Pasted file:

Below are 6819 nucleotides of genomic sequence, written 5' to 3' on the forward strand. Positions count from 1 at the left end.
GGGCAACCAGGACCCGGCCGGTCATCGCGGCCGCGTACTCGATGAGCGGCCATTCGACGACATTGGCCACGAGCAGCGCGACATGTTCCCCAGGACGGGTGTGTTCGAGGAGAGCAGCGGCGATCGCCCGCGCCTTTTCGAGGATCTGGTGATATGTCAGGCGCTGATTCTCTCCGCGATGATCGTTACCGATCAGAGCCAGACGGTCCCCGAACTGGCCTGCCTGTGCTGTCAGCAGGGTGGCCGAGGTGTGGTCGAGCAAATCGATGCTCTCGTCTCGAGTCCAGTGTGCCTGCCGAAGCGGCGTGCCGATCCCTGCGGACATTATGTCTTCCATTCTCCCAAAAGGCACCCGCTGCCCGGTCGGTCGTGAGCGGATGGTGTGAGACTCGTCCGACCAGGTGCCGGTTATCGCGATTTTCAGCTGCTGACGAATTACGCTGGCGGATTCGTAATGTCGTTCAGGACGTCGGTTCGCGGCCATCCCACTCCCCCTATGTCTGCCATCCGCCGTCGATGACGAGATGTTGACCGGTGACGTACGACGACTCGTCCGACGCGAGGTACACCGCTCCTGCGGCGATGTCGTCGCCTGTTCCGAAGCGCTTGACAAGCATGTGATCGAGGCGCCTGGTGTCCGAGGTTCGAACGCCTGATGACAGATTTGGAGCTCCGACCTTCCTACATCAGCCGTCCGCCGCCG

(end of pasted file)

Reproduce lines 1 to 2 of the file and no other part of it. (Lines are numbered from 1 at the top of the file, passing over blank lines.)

Below are 6819 nucleotides of genomic sequence, written 5' to 3' on the forward strand. Positions count from 1 at the left end.
GGGCAACCAGGACCCGGCCGGTCATCGCGGCCGCGTACTCGATGAGCGGCCATTCGACGACATTGGCCACGAGCAGCGCGACATGTTCCCCAGGACGGGTGTGTTCGAGGAGAGCAGCGGCGATCGCCCGCGCCTTTTCGAGGATCTGGTGATATGTCAGGCGCTGATTCTCTCCGCGATGATCGTTACCGATCAGAGCCAGACGGTCCCCGAACTGGCCTGCCTGTGCTGTCAGCAGGGTGGCCGAGGTGTGGTCGAGCAAATCGATGCTCTCGTCTCGAGTCCAGTGTGCCTGCCGAAGCGGCGTGCCGATCCCTGCGGACATTATGTCTTCCATTCTCCCAAAAGGCACCCGCTGCCCGGTCGGTCGTGAGCGGATGGTGTGAGACTCGTCCGACCAGGTGCCGGTTATCGCGATTTTCAGCTGCTGACGAATTACGCTGGCGGATTCGTAATGTCGTTCAGGACGTCGGTTCGCGGCCATCCCACTCCCCCTATGTCTGCCATCCGCCGTCGATGACGAGATGTTGACCGGTGACGTACGACGACTCGTCCGACGCGAGGTACACCGCTCCTGCGGCGATGTCGTCGCCTGTTCCGAAGCGCTTGACAAGCATGTGATCGAGGCGCCTGGTGTCCGAGGTTCGAACGCCTGATGACAGATTTGGAGCTCCGACCTTCCTACATCAGCCGTCCGCCGCCG